Category Archives: Thanksgiving

Forever Thankful

Thanksgiving is the purest, least commercial holiday on the USA calendar (though the encroachment of retail sales to Thursday is disturbing). It reflects four universal human experiences: First, gratitude for a harvest that sustains life for another year. Second, the centrality of shared meals: whether fancy or simple, there is something special about the table with family and friends. Third, a hospitable welcome for people of all cultures. From Squanto to an exchange student, mutual love and respect grows around the table. And fourth, our need to thank the Almighty and celebrate the bounty provided for our flourishing.

This year, A.D. 2019, the Thanksgiving Table takes on new significance for our nation and our world. What if millions of homes open their hearts and tables for peaceful celebration and conversation of topics other than impeachment and elections? What if around the Table, conversations were more personal, more encouraging, and focused on making neighborhoods stronger, with more opportunities for the marginalized? 

What if Thanksgiving history is shared, with the miracle of the Plymouth settlers meeting an indigenous friend who spoke their language and respected their God (and helped them survive)? What if we cry and laugh over what really matters?

This year, let’s host tables of inclusion and joy, lingering over delicious food (football can wait), and grateful for the warmth of faith, hope, and love? Political problems, football games, and great retail sales are ephemeral. But the people we love and the new friends we make are eternal gifts.

Observations of Our World

I am very concerned with the triumph of emotivism in academic/intellectual circles. Critical thinking is not confined to a culture, gender or race. Critical thinking needs new attention so our dialogues move us toward truth, and, where possible, principled compromise on policies. Please friends, let’s be unafraid listen with humility and observe with objectivity.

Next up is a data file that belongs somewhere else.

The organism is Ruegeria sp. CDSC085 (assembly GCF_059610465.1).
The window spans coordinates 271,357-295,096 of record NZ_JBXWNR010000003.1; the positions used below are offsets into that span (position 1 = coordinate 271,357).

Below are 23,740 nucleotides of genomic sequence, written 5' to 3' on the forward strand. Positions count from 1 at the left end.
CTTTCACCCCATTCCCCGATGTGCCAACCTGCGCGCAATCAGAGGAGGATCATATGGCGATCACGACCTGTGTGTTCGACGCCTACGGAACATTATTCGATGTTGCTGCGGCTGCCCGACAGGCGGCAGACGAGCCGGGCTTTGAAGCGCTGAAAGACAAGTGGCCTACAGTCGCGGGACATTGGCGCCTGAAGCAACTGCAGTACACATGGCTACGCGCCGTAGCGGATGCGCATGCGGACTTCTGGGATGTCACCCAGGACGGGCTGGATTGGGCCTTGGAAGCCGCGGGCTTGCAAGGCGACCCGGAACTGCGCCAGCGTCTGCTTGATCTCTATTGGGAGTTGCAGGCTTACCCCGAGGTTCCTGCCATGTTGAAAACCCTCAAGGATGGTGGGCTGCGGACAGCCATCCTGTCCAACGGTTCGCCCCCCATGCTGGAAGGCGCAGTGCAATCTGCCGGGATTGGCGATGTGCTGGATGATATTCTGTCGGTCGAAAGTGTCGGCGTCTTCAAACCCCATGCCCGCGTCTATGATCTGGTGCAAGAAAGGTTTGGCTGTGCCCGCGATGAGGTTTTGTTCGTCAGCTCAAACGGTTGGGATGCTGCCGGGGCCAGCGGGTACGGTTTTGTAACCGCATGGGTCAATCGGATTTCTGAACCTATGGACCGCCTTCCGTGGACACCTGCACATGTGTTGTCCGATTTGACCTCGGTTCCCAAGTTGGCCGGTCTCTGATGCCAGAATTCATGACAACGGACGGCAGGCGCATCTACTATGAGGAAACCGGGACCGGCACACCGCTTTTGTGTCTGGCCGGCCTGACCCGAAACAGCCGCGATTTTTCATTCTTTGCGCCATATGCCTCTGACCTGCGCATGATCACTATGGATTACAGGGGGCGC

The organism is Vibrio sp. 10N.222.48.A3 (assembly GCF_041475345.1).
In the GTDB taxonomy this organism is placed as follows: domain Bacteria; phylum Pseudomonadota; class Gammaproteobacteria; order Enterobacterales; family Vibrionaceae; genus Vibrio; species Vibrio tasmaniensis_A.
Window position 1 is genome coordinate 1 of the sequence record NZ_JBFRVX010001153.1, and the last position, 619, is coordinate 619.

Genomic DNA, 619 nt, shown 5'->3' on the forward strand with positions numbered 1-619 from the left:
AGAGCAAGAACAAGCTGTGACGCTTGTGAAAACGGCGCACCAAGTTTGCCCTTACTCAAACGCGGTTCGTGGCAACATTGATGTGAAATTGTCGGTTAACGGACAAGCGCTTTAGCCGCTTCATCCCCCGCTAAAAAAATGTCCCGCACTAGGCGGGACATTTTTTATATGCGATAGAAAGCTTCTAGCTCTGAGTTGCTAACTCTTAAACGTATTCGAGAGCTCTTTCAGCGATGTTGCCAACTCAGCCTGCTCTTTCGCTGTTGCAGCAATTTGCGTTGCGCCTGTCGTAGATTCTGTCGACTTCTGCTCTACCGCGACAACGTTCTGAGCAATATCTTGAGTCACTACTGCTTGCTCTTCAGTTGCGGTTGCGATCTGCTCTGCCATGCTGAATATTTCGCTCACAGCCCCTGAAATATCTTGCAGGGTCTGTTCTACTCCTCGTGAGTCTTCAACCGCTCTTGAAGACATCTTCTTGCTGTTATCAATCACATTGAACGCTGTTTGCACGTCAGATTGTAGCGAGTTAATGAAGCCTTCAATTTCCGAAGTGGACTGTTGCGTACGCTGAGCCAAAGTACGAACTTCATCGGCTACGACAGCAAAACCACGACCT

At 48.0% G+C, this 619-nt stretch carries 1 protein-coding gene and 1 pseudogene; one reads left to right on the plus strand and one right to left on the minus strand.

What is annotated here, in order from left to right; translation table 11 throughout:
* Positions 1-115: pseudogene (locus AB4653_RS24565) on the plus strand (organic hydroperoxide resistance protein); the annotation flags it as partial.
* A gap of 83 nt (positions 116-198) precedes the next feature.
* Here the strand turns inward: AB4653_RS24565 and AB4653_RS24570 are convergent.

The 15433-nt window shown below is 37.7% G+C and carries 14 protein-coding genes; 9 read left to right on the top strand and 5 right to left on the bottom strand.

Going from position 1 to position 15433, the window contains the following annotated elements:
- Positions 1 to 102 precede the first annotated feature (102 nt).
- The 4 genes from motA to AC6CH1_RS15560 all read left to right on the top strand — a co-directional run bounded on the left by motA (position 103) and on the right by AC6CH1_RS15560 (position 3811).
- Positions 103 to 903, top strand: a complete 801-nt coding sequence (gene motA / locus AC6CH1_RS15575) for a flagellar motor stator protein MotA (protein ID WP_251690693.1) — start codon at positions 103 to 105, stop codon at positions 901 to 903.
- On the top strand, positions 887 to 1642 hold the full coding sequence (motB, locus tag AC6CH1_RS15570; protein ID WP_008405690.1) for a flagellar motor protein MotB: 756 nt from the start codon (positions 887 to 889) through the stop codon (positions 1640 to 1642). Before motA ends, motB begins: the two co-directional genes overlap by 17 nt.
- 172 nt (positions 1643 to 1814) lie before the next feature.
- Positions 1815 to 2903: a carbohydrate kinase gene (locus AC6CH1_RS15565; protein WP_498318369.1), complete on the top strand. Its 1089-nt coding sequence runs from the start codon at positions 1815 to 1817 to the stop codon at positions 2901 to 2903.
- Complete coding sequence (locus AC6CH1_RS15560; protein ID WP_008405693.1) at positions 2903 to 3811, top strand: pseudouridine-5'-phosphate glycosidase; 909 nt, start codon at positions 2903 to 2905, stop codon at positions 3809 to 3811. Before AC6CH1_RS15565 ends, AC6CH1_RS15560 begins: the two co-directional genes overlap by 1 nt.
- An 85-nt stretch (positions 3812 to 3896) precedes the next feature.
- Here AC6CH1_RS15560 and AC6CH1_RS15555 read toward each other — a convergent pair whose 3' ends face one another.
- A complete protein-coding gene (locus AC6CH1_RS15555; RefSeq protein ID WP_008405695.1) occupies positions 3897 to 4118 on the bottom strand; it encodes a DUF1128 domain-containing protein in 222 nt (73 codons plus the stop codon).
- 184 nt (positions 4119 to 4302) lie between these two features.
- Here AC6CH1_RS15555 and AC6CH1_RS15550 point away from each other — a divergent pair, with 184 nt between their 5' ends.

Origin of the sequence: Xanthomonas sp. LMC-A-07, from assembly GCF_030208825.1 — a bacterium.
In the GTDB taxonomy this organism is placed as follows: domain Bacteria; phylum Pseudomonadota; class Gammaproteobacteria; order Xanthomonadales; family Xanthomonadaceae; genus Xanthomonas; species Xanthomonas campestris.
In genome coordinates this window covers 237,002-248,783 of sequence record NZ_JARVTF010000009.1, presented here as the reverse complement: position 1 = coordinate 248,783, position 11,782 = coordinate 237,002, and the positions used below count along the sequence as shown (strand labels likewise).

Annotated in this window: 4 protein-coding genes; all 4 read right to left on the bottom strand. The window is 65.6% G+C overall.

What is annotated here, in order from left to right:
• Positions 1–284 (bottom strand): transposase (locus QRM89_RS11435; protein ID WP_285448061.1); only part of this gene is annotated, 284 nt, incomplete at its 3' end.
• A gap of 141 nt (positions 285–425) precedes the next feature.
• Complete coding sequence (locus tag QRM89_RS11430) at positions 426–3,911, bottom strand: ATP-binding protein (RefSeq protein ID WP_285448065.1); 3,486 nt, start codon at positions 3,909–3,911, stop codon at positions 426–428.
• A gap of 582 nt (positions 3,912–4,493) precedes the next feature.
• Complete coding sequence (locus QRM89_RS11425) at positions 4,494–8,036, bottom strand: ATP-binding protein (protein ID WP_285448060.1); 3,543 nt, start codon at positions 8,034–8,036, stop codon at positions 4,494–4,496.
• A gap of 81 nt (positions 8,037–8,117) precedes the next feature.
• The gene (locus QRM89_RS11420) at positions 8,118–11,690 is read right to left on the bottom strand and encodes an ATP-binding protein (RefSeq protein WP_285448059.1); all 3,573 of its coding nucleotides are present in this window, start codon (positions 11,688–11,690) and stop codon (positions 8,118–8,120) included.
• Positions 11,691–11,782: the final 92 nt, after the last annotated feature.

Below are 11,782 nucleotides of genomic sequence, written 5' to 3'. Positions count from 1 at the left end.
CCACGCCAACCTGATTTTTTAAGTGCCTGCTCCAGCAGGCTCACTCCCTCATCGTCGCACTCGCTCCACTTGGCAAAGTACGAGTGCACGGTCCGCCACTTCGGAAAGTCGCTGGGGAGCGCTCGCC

In our polarized world, there two things that offer hope:

  1. shared encounters in community worship; and
  2. shared engagement in God’s work that renews our communities. God’s presence expands our hearts in holy love and practical work expresses our unity in service.

For centuries, human beings have sought meaning. In our century, we are debating the meaning of being human. Grateful for the Biblical story that offers identity and hope, humility and purpose.

Lord, please heal us.
Heal our hearts: touch our deepest wounds as use us as emissaries of compassion.
Heal our heads: liberate our minds from captivity to crowds and release fresh thinking.
Heal our hands: deliver us from selfish motives and methods and unleash innovation and integrity for the common good.
Lord, heal our land, one prayer, one kind word, one sacrificial act at a time.
Amen.

Thanksgiving Peace

Thanksgiving feasts are as old as humankind’s agricultural bounty. They are found in every culture. Gratitude for another yeast’s food engenders humility before the Almighty and compassion for the less fortunate. The 1621 Pilgrim feast is regarded as the first Thanksgiving Day in American history, though Floridians in St Augustine (founded in the 1560s) and Virginians in Jamestown (1609) claim celebratory moments antedating the survivors of the Mayflower crossing.

The 1621 feast was the culmination of a series of miracles sustaining the fledgling colony. From sheer survival (half the colony died during the winter of 1620-1621 spent aboard the ship) to the encounter with the English-speaking Squanto, the Pilgrim’s were truly the recipients of many Providential blessings.

A forgotten part of the Thanksgiving legacy is the half-century of peace enjoyed by the Pilgrims and their Native American neighbors. So many of the narratives of the Americas after 1492 are filled with conquests, displacements and disease. It is refreshing and instructive to see Europeans and Amerindian communities enjoying positive relations. The Pilgrims owed their survival to the helpfulness of Squanto and others. The Pilgrims experiences of marginalization and persecution no doubt influenced their policies of respect and toleration.

As we enjoy the bounty of our tables and televisions, let’s pause for a moment and thank the Lord for abundance and the relative peace and stability our nation enjoys. When virtue and mutual respect guide relationships, there is peace and property for all.